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Published March 3rd, 2021
Search continues for coyote linked to Lafayette and Moraga attacks
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For the past eight months, a lone coyote has been attributed to five DNA confirmed attacks within Lafayette and Moraga which have taken place primarily at dusk or dawn.
The first attack, on July 9, 2020, involved a 2-year-old boy near the parking lot restrooms at the Moraga Commons Park. A second attack, on Dec. 4, took place at the Campolindo High School stadium where a man was bitten while exercising. Another attack came on Dec. 15 behind Lafayette's Diablo Foods while an employee was taking a break. The next incident occurred on Feb. 16 when a 3-year-old girl was bitten during a walk with her mother two blocks away from Campolindo on Calle La Montana. The most recent attack on an adult male came Feb. 19 near the Kwik Stop in Lafayette.
According to California Department of Fish and Wildlife Captain Patrick Foy, the last attack almost went unreported by the victim until a female friend encouraged him to report it two days later. Since his wound was already administered to prior to the reporting, officials were lucky to find that his pants had not been washed or thrown away thereby enabling a DNA match.
There was one additional animal attack at the Moraga Country Club on July 17, 2020, when a man was bitten while sitting around an outdoor fire pit with friends. "The incident at the Country Club was not able to be confirmed," stated Moraga Police Lt. Brian South. "The victim was not able to provide a description of the animal that bit him, and he was not able to meet with investigators until it was too late to take swab samples to compare DNA. That is why we are not including it in the list of confirmed attacks."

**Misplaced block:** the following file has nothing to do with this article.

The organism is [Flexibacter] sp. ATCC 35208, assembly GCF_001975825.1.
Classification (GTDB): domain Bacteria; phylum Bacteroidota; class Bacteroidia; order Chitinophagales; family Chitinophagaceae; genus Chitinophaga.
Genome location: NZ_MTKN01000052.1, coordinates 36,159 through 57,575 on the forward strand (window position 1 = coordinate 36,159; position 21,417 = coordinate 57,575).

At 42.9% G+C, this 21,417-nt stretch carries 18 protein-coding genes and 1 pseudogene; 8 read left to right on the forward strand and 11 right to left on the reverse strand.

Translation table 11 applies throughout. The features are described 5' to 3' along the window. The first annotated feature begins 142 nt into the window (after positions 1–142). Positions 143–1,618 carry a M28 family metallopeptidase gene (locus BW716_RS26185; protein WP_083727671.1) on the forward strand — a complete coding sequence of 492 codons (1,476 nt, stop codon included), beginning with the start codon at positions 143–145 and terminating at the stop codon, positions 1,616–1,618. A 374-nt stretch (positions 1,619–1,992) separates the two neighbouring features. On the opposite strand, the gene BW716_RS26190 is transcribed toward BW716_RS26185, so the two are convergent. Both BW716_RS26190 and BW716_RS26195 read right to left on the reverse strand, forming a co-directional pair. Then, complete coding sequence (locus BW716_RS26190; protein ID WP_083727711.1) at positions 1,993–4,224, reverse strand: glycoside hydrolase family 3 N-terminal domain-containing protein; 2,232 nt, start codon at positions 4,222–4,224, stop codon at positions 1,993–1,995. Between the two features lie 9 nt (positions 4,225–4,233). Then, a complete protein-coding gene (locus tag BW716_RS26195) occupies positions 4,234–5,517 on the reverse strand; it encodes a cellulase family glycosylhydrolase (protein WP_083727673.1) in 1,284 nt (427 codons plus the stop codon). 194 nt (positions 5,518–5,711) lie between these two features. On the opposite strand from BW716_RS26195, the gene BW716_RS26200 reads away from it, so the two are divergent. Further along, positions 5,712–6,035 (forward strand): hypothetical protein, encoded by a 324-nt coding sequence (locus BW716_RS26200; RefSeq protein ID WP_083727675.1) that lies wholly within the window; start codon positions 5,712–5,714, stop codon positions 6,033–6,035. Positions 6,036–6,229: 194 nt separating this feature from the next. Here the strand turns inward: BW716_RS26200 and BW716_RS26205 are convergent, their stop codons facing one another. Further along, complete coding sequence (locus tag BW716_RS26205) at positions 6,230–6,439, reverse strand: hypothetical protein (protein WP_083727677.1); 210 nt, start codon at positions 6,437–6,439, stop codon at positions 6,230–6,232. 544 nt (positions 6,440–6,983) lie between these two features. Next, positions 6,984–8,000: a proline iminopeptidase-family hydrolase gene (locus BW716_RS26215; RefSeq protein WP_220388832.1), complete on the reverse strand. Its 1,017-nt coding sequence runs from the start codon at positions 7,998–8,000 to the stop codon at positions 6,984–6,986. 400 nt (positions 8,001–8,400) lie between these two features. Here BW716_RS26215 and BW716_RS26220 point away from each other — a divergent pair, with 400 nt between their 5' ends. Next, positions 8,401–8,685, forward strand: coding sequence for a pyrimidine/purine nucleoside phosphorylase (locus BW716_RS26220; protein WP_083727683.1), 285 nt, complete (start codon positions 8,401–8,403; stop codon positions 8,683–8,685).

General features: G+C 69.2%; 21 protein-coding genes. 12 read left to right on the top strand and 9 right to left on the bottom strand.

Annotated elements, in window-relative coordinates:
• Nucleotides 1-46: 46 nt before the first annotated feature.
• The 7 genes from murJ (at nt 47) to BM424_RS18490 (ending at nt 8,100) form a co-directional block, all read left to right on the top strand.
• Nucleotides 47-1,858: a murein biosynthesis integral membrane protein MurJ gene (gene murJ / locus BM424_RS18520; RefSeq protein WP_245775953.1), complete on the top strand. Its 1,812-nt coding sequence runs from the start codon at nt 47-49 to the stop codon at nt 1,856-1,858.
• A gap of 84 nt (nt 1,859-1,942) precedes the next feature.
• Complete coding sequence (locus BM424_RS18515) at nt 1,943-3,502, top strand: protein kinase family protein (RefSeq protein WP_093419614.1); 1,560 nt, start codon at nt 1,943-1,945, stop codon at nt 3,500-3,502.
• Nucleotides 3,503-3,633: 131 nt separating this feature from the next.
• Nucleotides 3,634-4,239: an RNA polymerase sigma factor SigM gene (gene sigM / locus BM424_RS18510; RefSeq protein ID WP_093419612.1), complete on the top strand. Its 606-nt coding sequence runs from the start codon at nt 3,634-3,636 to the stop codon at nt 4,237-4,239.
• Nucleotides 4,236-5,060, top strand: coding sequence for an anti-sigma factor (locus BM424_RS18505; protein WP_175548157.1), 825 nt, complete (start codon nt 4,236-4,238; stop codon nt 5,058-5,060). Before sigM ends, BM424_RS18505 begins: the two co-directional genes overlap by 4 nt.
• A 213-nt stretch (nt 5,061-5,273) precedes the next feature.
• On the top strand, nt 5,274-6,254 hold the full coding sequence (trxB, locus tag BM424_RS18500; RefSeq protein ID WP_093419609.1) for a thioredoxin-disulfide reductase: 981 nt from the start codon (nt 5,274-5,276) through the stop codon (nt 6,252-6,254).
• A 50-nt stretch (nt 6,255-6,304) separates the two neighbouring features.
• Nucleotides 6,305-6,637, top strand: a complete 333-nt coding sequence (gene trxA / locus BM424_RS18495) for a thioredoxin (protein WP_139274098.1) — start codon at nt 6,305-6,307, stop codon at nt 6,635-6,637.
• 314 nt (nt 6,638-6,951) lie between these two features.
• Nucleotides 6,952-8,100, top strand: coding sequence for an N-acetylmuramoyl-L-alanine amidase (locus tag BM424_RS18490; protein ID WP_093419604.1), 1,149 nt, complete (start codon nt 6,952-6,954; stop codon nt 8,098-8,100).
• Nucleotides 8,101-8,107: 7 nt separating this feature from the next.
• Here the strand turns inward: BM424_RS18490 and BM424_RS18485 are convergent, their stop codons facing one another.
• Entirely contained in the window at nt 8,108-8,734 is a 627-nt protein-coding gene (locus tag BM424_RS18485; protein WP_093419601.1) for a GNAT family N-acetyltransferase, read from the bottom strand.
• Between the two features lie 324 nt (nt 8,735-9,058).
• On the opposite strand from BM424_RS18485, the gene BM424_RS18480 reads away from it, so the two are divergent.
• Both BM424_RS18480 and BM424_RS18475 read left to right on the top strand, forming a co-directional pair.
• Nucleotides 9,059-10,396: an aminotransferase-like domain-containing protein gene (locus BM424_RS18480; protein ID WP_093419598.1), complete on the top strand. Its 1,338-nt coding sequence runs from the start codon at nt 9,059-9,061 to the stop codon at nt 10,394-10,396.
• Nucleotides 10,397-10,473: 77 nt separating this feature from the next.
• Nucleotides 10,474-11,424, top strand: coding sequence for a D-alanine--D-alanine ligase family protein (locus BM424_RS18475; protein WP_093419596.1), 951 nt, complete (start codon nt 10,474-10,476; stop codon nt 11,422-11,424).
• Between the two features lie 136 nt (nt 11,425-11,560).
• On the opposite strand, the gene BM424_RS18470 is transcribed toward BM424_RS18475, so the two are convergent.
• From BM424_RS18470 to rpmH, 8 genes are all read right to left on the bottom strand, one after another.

Nearly one year ago, in Dublin Hills Regional Park, a 6-year-old girl was bitten by a coyote on her neck and ear while she was on a walk with her mother and brothers. It was reported that two other coyotes lingered nearby while she was being attacked.
An Urban Coyote Research article stated, "Although coyotes live in family groups, they usually travel and hunt alone or in loose pairs. In this way they are different from wolves, which sometimes leads to the impression that coyotes do not form packs since they are usually seen alone. In addition to resident packs, the urban population also consist of solitary coyotes that have left packs and are looking to join groups or create their own territories." Solitary coyotes can be male or female and typically between 6 months to 2 years old.
The DFW continues to be the lead agency working in conjunction with the United States Department of Agriculture Wildlife Services, Contra Costa Animal Services and both Lafayette and Moraga police departments. A detailed survey of the terrain, game trail cameras and field tracking have been used to determine the coyote areas of activity and patterns. Numerous trap lines have been set up on private properties along with agency personnel periodically monitoring the areas around the clock. The padded gripping body traps resemble steel-jawed traps, but have rubber linings to reduce injuries. Foy explained that any trapped coyotes must eventually be euthanized and then tested for rabies, which requires a brain tissue sample, and can't be done with a live animal.
Researchers say that coyotes that traditionally inhabit wildlands are drawn to suburban environments where they can take advantage of water sources, pet food, household garbage cans, and even house cats and small dogs as prey. When asked if MPD has received reports of coyote attacks on pets, South replied, "I have no data on that other than anecdotal stories. There would be no way to know for sure that the coyote responsible for the human bites has ever attacked a pet."
Digital Commons at the University of Nebraska-Lincoln, published a report stating that "in the absence of harassment by residents, coyotes can lose their fear of people and come to associate humans with this safe, resource-rich environment. This problem is exacerbated by people who intentionally feed coyotes. In such situations, some coyotes have begun to act aggressively toward humans, chasing joggers and bicyclists, confronting people walking their dogs, and stalking small children."
For more information on coyote safety visit www.keepmewild.org. To report a coyote sighting to either Lafayette or Moraga Police call: (925) 284-5010.
As of March 1, no new developments were reported.

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